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A deserted Lagos road during the pandemic lockdown in April 2020. Adekunle Ajayi/NurPhoto via Getty Images

Nigeria’s pandemic lockdown measures were hard on informal workers

Lockdown and stay-at-home orders may not benefit societies dominated by informal economies.
A protester walks with a Canadian flag as police move in to clear downtown Ottawa near Parliament Hill a few weeks into the ‘freedom convoy’ occupation of the city. THE CANADIAN PRESS/Justin Tang

Risky business: What protests and blockades could do to Canada’s global reputation

Canada may no longer be seen to be the safe haven for investment in the eyes of the global business world, given recent protests events and lacklustre institutional responses.
Over 50 per cent of working Americans continue to be dissatisfied with their ‘unjust’ incomes. They say it isn’t sufficient to meet their family expenses. (Shutterstock)

Show me the money: Employees not only want better pay, they want status

Many Americans regularly report that they don’t make enough to support their families. Status plays a role — while money can’t buy happiness, it can bring status, which can lead to happiness.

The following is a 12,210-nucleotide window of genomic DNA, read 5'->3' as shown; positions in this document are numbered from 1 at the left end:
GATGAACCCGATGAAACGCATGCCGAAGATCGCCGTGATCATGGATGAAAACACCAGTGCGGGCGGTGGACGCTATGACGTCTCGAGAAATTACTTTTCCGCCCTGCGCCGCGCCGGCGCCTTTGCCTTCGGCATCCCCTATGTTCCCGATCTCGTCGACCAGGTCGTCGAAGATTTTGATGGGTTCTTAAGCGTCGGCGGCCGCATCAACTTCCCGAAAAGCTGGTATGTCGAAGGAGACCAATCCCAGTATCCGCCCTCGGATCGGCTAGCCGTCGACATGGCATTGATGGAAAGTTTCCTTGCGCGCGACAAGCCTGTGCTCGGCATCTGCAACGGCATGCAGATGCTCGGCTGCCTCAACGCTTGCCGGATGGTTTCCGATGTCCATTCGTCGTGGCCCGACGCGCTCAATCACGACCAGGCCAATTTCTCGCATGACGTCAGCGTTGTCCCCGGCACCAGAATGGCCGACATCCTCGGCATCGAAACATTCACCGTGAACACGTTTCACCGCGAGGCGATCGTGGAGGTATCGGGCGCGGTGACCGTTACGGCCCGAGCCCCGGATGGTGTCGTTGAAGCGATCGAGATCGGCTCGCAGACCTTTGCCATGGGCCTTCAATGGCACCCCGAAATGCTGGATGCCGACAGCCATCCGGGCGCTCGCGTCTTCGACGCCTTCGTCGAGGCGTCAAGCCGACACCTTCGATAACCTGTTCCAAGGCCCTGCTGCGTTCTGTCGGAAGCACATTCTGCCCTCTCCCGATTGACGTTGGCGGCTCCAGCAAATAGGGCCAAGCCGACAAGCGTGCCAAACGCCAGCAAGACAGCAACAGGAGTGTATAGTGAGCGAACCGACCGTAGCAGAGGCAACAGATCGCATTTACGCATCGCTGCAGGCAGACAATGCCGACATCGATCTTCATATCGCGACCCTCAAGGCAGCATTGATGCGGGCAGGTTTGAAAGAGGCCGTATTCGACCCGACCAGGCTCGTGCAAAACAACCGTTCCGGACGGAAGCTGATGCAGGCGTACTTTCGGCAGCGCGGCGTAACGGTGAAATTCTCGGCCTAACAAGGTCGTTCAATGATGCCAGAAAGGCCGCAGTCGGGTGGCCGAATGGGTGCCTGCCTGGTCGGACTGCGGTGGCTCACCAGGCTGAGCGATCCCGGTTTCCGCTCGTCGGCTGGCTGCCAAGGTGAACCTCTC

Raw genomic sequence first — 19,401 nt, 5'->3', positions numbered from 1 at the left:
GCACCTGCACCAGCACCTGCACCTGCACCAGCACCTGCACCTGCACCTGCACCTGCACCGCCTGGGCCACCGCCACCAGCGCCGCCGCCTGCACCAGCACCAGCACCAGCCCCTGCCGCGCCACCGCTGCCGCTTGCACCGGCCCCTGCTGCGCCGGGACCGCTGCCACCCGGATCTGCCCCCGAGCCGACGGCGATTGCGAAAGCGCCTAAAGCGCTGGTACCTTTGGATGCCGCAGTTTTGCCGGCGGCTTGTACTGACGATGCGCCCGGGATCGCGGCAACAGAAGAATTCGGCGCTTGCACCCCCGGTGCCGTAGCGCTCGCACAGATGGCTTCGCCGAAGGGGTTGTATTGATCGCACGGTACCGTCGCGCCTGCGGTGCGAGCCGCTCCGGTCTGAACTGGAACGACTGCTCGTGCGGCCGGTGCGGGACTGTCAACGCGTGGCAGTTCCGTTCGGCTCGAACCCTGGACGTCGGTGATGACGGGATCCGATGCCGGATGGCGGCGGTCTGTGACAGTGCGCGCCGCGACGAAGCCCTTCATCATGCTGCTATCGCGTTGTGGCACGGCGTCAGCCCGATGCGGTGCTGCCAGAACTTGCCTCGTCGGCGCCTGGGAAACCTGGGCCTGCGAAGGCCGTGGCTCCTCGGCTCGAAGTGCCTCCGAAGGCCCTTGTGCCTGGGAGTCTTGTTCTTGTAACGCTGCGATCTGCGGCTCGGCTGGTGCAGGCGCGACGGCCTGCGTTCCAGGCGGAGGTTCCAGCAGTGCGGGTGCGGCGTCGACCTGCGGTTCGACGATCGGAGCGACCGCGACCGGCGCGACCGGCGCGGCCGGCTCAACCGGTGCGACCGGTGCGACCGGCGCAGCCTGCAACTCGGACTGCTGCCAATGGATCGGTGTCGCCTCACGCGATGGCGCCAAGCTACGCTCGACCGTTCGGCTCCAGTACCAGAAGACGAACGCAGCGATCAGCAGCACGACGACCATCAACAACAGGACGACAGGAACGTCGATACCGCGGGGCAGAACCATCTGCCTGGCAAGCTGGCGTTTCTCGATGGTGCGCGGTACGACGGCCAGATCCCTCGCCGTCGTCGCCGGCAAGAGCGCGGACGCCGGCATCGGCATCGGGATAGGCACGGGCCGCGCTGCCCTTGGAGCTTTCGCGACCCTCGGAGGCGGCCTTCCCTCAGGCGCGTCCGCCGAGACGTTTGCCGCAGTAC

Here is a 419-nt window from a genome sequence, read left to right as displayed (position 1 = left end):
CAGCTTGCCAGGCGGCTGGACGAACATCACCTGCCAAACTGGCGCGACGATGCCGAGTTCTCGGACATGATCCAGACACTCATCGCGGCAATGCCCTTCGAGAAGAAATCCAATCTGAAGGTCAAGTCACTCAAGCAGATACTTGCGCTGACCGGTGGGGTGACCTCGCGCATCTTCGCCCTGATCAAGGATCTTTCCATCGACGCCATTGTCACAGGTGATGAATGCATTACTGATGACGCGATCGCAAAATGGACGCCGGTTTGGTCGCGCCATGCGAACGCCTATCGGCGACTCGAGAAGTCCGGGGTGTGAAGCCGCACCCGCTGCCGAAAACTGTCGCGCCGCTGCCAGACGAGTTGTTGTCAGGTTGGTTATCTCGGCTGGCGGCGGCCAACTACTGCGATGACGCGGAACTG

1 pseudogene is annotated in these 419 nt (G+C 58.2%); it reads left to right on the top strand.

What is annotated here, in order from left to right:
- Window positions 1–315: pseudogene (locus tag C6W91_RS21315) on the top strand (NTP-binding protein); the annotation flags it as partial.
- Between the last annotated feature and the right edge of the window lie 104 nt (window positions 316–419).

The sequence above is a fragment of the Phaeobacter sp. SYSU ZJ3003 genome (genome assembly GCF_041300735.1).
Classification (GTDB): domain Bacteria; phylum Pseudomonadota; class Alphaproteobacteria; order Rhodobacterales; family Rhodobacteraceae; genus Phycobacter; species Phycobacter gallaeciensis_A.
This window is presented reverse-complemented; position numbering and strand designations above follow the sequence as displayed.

Women still have a long way to go to reach parity in the boardroom. Wanlee Prachyapanaprai/iStock via Getty Images

US counties with more civic engagement tend to have more women on local company boards of directors

A study of 3,000 companies found a correlation between local ‘social capital’ – which measures such variables as voter turnout and census response rates – and more women on corporate boards.
Gordon Gekko of ‘Wall Street’ may be the fictional face of insider trading. Ilona Gaynor/flickr

What’s insider trading and why it’s a big problem

A bipartisan group of US lawmakers is pushing for a ban on active trading by members of Congress following accusations that some of their colleagues may have engaged in insider trading.
A camper gets hauled away by authorities in Ottawa in front of a Bank of Montreal. THE CANADIAN PRESS/Cole Burston

How authorities are targeting the ‘freedom convoy’ money via the Emergencies Act

The backbone of the so-called freedom convoy’s activities was its access to a steady flow of financing from donors both domestic and foreign. The Emergencies Act put a stop to that.

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